How to read Leopardi? No, seriously, I’m asking! The paradox of choice in translation

Who’s that clever boy?
Image source: Wikipedia

[I am not a scholar or anything close… instead just a confused consumer trying to read the 19th century Italian poet Giacomo Leopardi in English and finding that it is much harder to choose a translation than I ever expected. But, I hope this post can maybe function as an un-academic bibliography of Leopardi translations, and for my own purposes, a purchase guide for leisure reading.]

Have you heard of the paradox of choice? The concept comes from the 2004 book The Paradox of Choice: Why More is Less by psychologist Barry Schwartz, who popularized the idea among casual audiences with this 2005 TED Talk. It proposes the counter-intuitive behavioral economics hypothesis that consumer welfare might decrease when the market presents them with too many similar products because the costs of choosing the utility-maximizing option between those products will increase.

…or to eliminate the economics jargon and talk like a normal person, trying to pick the perfect product out of dozens can become stressful, especially for anxious people with what Schwartz calls “maximizer” personalities who fixate on ideals and feel prone to regretting their choices.

Of course, the concept has faced some substantial criticism by economists and the early experimental results have failed to replicate like so many other psychological studies popularized by TED (and then even if it did replicate, I’m not sure how much choosing between 6 jams or 24 can tell us about more serious decisions like purchasing a car or health insurance plan).

However, despite the weakness of the empirical results, I think Schwartz does propose a subtle insight that can apply to our most complex, difficult choices: in economics jargon, taking the time to consider the opportunity costs of a complex decision itself carries an opportunity cost. And in ordinary language again… instead of agonizing over a tough choice by trying to find the best one, you could just make a quick pick and go on to enjoy your day (the easy-going “satisfier” personality type identified by Schwartz).

Simple everyday experience can probably provide better examples of the idea than any experiment every could. Most grocery shoppers won’t worry much about grabbing one of the 175 varieties of salad dressing mentioned in Schwartz’s TED Talk, but they might have trouble choosing which of the 80 Vanguard ETFs they should invest in when planning for their retirement (if they’ve even settled on Vanguard out of dozens of investment companies!). Or to use an example from my own life abroad in Japan, I spent hours researching different remittance options to send money back home to America. But when I finally committed to one, I regretted my choice within a few weeks after I discovered that I could have saved money with a different company. It was the paradox of choice in action: the large number of complex options confused me, and when that confusion produced a suboptimal decision, my nagging “maximizer” personality dragged on my guilty conscience.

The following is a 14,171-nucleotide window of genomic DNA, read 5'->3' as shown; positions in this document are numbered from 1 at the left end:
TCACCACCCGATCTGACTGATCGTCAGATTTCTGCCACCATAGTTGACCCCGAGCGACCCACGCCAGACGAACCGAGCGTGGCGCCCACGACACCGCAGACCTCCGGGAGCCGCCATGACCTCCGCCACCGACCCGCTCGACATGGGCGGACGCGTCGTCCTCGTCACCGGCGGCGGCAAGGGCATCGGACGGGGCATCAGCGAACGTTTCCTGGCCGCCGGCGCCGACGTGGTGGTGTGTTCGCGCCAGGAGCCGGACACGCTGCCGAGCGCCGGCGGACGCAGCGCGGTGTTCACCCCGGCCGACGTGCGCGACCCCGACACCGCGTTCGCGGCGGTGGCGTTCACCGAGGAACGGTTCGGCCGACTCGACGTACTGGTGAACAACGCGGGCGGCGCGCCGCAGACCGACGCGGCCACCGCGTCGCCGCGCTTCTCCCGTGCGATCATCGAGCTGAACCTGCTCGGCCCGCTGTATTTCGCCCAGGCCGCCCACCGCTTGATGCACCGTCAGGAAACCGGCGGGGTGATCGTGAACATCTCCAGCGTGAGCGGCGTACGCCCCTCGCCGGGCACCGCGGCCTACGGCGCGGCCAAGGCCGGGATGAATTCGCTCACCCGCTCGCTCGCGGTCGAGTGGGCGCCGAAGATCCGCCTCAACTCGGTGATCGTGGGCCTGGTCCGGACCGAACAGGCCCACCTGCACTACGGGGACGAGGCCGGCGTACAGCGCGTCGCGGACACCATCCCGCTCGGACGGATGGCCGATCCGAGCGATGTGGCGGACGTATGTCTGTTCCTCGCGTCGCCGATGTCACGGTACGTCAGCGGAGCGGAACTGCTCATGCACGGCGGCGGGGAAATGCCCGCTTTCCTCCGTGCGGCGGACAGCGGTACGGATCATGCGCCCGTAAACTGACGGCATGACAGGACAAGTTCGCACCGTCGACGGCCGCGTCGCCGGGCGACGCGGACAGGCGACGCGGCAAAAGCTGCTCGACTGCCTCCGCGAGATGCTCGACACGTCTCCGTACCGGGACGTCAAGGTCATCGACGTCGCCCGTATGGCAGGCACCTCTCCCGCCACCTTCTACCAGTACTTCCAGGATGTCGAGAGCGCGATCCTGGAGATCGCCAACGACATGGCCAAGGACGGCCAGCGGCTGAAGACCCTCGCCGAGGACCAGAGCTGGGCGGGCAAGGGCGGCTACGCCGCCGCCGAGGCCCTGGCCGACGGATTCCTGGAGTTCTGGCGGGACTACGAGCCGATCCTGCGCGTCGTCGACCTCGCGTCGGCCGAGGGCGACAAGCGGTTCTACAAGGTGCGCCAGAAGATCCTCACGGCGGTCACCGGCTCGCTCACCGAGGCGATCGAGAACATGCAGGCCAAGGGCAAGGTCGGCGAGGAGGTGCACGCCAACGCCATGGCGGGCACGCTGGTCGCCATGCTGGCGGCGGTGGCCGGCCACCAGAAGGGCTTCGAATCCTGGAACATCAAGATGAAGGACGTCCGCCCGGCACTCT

For the purposes of this post though, I have a much more trivial example of the paradox: which of the 40-some editions of Italian poet Giacomo Leopardi’s translated works should I read in the office between class periods? The question sounds simple, but then my “maximizer” personality strikes again; I’ve spent the last week reading about how to read Leopardi …instead of, you know, actually reading him. And then as I re-read this post before I hit “publish,” I can’t help but wonder if all of that choice hasn’t driven me insane…

First, it might help to pick out two other examples from the world of translated literature to show how “One Choice” and “Limited Choice” compares with the “oh-my-god-too-much choice” of obscure old Leopardi.

Last year, I wanted to read the early 20th century Japanese horror writer Izumi Kyoka. So, I Googled up his name, clicked the link to Amazon on the first page of the search results, and discovered Japanese Gothic Tales, a 1996 selection of four of his most significant short stories translated by Charles Inouye, a professor of Japanese literature. Apart from the follow-up volume More Gothic Tales, it’s the only collection of Kyoka’s prose work in English. Oh, but Amazon doesn’t have an eBook, so I’ll check Google Books… and great, there it is. I’ve got a cheap digital copy that I can read on the go. One choice, no problem. Perfect.